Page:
Exculpatory-No Doctrine Law and Legal Definition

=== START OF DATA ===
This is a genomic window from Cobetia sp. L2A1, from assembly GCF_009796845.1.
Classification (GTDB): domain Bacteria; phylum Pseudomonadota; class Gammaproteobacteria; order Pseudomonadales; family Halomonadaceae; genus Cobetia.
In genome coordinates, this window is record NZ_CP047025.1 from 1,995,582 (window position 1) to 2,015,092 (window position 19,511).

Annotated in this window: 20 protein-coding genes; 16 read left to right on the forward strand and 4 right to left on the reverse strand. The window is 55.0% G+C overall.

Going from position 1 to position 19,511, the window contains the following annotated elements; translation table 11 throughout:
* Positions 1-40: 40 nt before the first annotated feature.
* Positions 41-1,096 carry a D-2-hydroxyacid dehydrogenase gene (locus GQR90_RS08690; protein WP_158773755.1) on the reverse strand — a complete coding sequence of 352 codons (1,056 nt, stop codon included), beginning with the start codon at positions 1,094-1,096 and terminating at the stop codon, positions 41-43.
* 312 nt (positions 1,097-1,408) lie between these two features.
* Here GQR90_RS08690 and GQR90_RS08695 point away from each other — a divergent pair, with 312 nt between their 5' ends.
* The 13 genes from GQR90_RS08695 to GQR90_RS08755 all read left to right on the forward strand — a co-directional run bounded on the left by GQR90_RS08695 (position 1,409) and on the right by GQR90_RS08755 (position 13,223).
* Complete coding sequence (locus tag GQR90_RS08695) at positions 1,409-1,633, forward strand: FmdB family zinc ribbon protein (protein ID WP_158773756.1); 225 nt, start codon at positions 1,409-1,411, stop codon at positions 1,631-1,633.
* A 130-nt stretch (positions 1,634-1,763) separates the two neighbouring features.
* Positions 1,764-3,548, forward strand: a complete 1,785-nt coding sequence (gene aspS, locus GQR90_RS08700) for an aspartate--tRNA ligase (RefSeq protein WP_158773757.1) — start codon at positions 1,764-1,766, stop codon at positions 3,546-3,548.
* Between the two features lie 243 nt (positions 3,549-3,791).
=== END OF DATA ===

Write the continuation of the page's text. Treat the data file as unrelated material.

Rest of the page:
Exculpatory-No Doctrine is a principle of criminal law that states that an individual cannot be charged with making a false statement if the statement is a false denial of guilt made in response to a federal investigator's question. This doctrine is based on the Fifth Amendment protection against self-incrimination. However the U.S Supreme Court has overruled this doctrine in Brogan v. United States, 522 U.S. 398 (U.S. 1998) wherein it was held that "Exculpatory no exception, for false statement that consisted of mere denial of wrongdoing, held not to exist with respect to criminal liability under 18 USCS 1001 for making false statement.”